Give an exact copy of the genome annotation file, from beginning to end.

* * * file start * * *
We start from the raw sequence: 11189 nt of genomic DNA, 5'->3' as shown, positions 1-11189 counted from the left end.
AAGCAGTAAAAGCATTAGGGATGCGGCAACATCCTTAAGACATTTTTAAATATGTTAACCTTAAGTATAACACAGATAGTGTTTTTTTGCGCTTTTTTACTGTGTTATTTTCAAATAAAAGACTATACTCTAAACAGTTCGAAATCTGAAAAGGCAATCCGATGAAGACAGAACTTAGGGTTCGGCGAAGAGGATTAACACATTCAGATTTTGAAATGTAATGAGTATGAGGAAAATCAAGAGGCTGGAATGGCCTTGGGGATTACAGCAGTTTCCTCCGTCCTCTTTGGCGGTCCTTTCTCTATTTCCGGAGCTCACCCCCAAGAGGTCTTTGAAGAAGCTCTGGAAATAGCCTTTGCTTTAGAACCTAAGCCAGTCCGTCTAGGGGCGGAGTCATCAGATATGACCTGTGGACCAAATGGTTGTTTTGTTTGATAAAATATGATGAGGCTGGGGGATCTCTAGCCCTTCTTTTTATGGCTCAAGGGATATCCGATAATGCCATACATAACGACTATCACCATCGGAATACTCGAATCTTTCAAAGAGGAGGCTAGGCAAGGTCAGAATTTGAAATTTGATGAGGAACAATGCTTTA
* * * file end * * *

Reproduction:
We start from the raw sequence: 11189 nt of genomic DNA, 5'->3' as shown, positions 1-11189 counted from the left end.
AAGCAGTAAAAGCATTAGGGATGCGGCAACATCCTTAAGACATTTTTAAATATGTTAACCTTAAGTATAACACAGATAGTGTTTTTTTGCGCTTTTTTACTGTGTTATTTTCAAATAAAAGACTATACTCTAAACAGTTCGAAATCTGAAAAGGCAATCCGATGAAGACAGAACTTAGGGTTCGGCGAAGAGGATTAACACATTCAGATTTTGAAATGTAATGAGTATGAGGAAAATCAAGAGGCTGGAATGGCCTTGGGGATTACAGCAGTTTCCTCCGTCCTCTTTGGCGGTCCTTTCTCTATTTCCGGAGCTCACCCCCAAGAGGTCTTTGAAGAAGCTCTGGAAATAGCCTTTGCTTTAGAACCTAAGCCAGTCCGTCTAGGGGCGGAGTCATCAGATATGACCTGTGGACCAAATGGTTGTTTTGTTTGATAAAATATGATGAGGCTGGGGGATCTCTAGCCCTTCTTTTTATGGCTCAAGGGATATCCGATAATGCCATACATAACGACTATCACCATCGGAATACTCGAATCTTTCAAAGAGGAGGCTAGGCAAGGTCAGAATTTGAAATTTGATGAGGAACAATGCTTTA